Inspired by Seth Kugel’s ‘Rediscovering Travel’
Whether it's going for that well-deserved holiday, studying abroad, or your career taking you elsewhere, the idea of travelling excites the majority. However, I question what it is about travelling that seems so liberating. When we travel, we tend to hit the hot spots, as we don't want to miss out on the must-sees right? What Trip Advisor, Expedia, Trivago and Yelp don’t mention are the unexpectables, finding a hidden bar, roaming down a random street or meeting someone along the way. You see, I don’t believe that it's the Eiffel Tower, the London Eye, The Empire State Building or the Burj Khalifa that will make the cities significant to me. Everyone goes to see the tourist attractions, but what makes your experience unique to you? These are the unexpectables you encounter. They create your memories, form your relationships and are what you take away from your travels.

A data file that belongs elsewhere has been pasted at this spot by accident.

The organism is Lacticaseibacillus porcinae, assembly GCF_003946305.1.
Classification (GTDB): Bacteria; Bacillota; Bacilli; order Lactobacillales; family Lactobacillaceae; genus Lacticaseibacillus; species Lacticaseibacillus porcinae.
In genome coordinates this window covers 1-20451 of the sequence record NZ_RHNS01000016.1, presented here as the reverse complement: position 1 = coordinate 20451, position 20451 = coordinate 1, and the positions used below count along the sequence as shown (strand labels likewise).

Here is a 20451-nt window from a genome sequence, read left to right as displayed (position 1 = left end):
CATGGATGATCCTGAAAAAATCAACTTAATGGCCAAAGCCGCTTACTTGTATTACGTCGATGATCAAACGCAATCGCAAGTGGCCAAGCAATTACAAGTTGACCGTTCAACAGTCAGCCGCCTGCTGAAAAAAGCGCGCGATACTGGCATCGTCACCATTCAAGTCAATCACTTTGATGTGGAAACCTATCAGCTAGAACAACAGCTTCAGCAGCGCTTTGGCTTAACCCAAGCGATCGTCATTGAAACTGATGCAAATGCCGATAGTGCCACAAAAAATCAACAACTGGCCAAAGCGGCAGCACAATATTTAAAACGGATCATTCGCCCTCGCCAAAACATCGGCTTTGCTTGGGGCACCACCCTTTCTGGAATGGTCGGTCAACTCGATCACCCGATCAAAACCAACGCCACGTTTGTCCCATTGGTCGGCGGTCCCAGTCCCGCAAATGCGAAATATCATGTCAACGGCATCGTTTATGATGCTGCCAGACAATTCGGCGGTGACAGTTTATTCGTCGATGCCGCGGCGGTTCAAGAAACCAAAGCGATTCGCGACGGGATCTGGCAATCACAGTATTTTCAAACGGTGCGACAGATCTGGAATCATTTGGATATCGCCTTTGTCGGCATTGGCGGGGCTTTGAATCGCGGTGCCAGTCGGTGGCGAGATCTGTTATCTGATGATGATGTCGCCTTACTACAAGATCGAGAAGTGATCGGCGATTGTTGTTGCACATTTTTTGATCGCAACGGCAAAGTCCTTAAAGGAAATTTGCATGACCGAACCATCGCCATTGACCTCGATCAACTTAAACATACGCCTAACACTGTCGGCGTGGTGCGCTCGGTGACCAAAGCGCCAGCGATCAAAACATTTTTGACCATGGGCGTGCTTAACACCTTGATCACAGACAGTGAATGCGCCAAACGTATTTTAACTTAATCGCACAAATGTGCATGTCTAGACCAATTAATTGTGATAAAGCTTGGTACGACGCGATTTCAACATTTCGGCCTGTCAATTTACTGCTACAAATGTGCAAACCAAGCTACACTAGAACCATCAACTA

In 2020, I was fortunate enough to spend time studying at The School of New York Times, Gap Year Programme in New York City. An opportunity I did not take lightly. Freshly 18, I travelled across the globe from my bubble in Auckland, New Zealand to ‘the city that never sleeps’. Surrounded by teachers, advisors, mentors and qualified professionals, it's safe to say I absorbed a great deal whilst studying and living in the hectic city. It was only when I came back home, that I was able to reflect and realise what I had truly learnt through my experiences. Yes, I went to school, and yes, I now know how to correctly construct a 36 hours piece, how to write a ‘vomit’ draft, or how the Me too Movement impacts the food industry. Pouting my way through my first few weeks back home, I looked back on my time living and studying in New York. However, when I think about the city, it isn’t the well-known Statue of Liberty, Central Park, museums, Rockefeller Centre or Empire State Building I think of. It was the people I missed, the faces that appeared when the city came to mind. I formed strong friendships with my fellow peers, we were inseparable, from dining at breakfast to sleepless late nights finishing off assignments together. Regardless of how far each student had travelled to be there, we lived as one harmonious family, even monopolising the building’s communal kitchen with our music and laughter.